Selective focus: A few thoughts on budget cameras for 2010

by Jeremy Breningstall Saturday 25 December 2010

My sister sent me a message the other day and asked what I thought of the FZ-35, an outgoing model Panasonic super-zoom point-and-shoot. “What do you want to use it for?” I asked her. How a camera will be used makes a big difference in which camera to recommend and I wanted to know why she was looking to upgrade from her current Canon Elph.
She told me she admired the pictures taken by colleagues at work that had selective focus (shallow depth of field) and she also wanted a camera that could freeze fast action.
I had to tell her that a consumer super-zoom isn’t likely to be good at achieving either goal.

Like most point-and-shoots, the FZ-35 has a 1/2.33” sensor, only a tiny fraction of a full-frame 35mm-size sensor. It also has a fast- but not overwhelmingly fast- lens with a maximum aperture of f/2.8. The combined dimensions are insufficient for strong subject isolation. The FZ-35’s small sensor also means it almost certainly is incapable of producing strong color photos at any ISO above 200- much too slow for fast action, especially in overcast light or indoors. Photos at higher ISOs on a 1/2.33” sensor will have both high digital noise and poor color range (the FZ-35 has a list ISO that going up to an incredulous 6400- clearly, camera marketers do believe there is a sucker born every minute). With no mirror, the FZ-35 is also reliant on contrast-detection autofocus- this kind of autofocus has improved substantially and Panasonic is on the cutting edge of its quickest speeds, but it still far slower than the phase detection autofocus used on conventional single lens reflex cameras (SLRs).

I don’t mean to pick on the Panasonic FZ-35- in many reviews last year, it placed in the top of its class. It’s better than most or all of its competitors. There are just inherent limitations to this genre of camera. Point-and-shoots are convenient to carry in the pocket but they cannot produce anything near the quality of a larger camera- though they can get some nice results in macro and snapshot photography.
Here a photo on Flickr illustrates the FZ-38 (same model) at its widest aperture:
A far extreme away is the full-frame Leica M9 with an f/1.0 lens: A depth of field this shallow is impossible on a point-and-shoot. But we don’t need a $9,000 camera to show the difference. Here is a more mortal example from a Canon 550D with an APS-C sensor:
Of course, one could play around with blur actions in Adobe Photoshop, but this wouldn’t be quite the same now, would it?

On the other hand, there are some budget options that would fit the bill for selective focus and action photography. (If your independently wealthy or making loads of money off photography, go out and buy a Nikon D3x. But if your looking for something to capture high quality photos for less than 8,000 RMB, here are the best bets in ascending order of quality/price.)

1) Buy a high-grade compact. Offhand, I can think of at least three point and shoots with an aperture of f/2.0 or faster- critical for getting fast shutter speeds, also well as moderately selective focus. Of these, the one I would recommend most is the Panasonic LX5 (around 3,000 RMB). With its f/2.0 lens and 1/1.7” sensor, the LX5 has a dual advantage over its FZ35/FZ38/FZ40 siblings. Another popular option is the Canon S95- also with f/2.0 lens and a 1/1.7” sensor. It doesn’t focus as quickly as the LX5 but is more pocketable due to its retracting lens. Of course, 1/1.7” is still a fairly small sensor (reaching up to about 400 ISO of decent quality color photos) which leads us to option 2…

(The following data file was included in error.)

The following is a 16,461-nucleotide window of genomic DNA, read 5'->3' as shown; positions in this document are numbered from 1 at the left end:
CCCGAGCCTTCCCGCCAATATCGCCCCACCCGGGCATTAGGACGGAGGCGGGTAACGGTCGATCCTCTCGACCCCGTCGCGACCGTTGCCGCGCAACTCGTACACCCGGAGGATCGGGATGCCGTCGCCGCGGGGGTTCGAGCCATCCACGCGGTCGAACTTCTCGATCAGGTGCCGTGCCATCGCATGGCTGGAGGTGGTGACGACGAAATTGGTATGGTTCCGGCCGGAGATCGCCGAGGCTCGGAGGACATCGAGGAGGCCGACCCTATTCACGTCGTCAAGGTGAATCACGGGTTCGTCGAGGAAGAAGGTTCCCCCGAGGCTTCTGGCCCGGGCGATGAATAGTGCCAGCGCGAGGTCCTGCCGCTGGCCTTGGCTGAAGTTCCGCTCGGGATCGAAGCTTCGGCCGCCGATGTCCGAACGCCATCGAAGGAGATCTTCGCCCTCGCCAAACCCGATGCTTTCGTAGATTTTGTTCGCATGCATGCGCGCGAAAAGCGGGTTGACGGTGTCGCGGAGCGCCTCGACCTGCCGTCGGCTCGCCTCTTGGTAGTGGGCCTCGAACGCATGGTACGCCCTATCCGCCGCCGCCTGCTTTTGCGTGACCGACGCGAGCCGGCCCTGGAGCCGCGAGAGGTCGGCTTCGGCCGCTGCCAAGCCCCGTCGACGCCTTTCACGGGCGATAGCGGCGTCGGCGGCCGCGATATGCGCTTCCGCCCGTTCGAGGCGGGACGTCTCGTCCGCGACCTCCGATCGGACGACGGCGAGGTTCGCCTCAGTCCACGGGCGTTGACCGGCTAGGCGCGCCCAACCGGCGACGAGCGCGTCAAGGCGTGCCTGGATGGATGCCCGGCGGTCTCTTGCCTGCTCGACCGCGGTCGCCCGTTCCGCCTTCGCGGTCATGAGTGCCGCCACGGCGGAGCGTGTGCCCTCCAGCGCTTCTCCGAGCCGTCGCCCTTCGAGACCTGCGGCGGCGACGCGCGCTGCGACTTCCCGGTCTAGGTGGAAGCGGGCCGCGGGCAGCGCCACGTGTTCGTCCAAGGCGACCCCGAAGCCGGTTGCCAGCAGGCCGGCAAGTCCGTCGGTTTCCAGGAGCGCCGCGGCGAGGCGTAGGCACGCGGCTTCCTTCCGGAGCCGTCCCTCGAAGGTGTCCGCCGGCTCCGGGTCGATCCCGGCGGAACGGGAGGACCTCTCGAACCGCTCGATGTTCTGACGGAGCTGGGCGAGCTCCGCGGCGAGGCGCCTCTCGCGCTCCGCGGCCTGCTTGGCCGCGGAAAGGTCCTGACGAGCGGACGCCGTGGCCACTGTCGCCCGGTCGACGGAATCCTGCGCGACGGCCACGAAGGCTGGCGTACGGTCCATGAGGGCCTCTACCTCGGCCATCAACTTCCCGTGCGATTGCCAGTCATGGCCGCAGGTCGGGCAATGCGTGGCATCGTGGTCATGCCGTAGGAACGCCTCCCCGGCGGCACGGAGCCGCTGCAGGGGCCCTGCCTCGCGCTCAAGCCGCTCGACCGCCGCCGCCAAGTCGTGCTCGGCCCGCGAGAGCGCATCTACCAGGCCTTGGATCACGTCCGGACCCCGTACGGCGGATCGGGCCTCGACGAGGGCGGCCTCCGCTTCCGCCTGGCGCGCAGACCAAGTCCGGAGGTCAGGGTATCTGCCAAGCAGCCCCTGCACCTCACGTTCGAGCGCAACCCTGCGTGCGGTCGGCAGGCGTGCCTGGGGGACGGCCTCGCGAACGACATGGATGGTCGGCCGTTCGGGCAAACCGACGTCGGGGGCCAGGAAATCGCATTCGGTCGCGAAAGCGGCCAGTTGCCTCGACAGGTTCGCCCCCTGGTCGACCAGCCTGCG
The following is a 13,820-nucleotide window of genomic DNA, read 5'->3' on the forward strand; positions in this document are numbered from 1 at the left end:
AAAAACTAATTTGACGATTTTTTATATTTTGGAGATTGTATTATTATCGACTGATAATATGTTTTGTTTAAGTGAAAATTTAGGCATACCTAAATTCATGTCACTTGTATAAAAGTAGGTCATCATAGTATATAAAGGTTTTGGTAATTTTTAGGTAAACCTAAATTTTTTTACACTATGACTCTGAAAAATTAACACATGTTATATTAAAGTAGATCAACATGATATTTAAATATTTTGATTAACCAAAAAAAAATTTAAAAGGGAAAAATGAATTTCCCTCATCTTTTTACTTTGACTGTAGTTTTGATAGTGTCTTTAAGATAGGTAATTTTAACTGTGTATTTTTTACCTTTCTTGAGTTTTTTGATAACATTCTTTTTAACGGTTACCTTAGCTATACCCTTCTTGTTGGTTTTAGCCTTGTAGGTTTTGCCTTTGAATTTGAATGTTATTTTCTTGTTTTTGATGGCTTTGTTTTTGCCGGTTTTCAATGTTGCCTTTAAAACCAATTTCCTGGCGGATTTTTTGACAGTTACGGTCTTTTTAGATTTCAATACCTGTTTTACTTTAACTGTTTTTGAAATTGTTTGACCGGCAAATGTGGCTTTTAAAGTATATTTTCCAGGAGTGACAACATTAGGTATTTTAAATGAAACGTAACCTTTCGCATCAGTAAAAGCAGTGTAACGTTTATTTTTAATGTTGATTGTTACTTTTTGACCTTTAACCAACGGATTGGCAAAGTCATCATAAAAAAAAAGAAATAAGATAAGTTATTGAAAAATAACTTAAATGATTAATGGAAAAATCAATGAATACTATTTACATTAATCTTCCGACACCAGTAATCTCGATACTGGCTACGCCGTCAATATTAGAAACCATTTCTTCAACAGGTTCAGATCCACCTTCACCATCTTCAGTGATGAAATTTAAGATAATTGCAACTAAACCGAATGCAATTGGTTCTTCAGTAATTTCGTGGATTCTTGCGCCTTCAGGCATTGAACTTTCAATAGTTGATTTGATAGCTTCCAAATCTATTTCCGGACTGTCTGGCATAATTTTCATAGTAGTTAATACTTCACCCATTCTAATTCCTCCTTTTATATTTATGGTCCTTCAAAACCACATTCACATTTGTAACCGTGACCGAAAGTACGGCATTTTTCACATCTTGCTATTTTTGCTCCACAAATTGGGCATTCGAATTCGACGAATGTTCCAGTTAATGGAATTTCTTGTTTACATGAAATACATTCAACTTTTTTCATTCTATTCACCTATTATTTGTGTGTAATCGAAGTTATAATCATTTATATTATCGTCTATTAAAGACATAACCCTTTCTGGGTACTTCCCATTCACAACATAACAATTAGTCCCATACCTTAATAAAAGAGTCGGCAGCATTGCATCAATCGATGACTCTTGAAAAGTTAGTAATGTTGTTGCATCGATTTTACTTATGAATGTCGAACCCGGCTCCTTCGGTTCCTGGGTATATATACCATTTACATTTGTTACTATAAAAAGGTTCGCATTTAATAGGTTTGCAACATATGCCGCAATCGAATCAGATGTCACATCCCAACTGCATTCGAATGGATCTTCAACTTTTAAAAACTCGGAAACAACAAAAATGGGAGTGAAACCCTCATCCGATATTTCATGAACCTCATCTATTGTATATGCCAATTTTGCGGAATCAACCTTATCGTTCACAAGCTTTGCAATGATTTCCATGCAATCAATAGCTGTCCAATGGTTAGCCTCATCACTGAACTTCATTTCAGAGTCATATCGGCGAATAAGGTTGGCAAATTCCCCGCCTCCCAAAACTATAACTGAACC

2) Buy a mirrorless, or EVIL (electronic viewfinder interchangeable lens) camera and a pancake lens. This is an emerging category. My personal favorite in this market so far is the underrated Samsung NX10 (4,600 RMB with 30mm lens). The press has generated far more buzz for micro four-thirds cameras such as the Panasonic GF-1 and the Olympus EP series (called micro four-thirds due to a slightly smaller sensor size- much larger than 1/1.7” but smaller than the APS-C sensor in most SLRs and NX10/Nex-5).
The Panasonics have (reasonably) fast contrast detection focus and the GH1, one of the early models, has been praised for its video ability. The great flaw of the G cameras is their poor high ISO performance- only a stop or so better than the LX5. The Olympus EP cameras have better ISO performance and in-body image stabilization- but mind-bogglingly slow autofocus.
The latest entrant in this field is the Sony Nex series- equipped with the best (mirrorless) APS-C sensors but the worst lenses and the clunkiest menu and a shutter noise that sounds to me like the factory scene in Dancer in the Dark.

There are also some fixed lens options. Fuji has a 35mm f/2 APS-C hybrid camera slated for a March 2011 release at around 7,000 RMB. Ricoh has a modular camera that is super overpriced, but well-reviewed. Picking up the Ricoh GXR and the 28mm f/2.5 module- well, that could easily run you a tab of around 8,000 RMB.
Not impressed by any of these? Fear not. It may not be the time to jump into the mirrorless market just yet. Nikon and Pentax are both rumored to have new releases being readied for a 2011 rollout- either of these legends should be able to surpass anything in the current EVIL market.
For overall quality, there is no replacement for option 3…

3) Buy a consumer SLR. Consumer SLRs don’t cost much more, (if anything) than the current lineup of mirrorless cameras and aren’t all that much heavier to carry, especially if you’re planning on using a zoom lens (when a zoom is attached to a mirrorless camera, much of its size advantage is lost).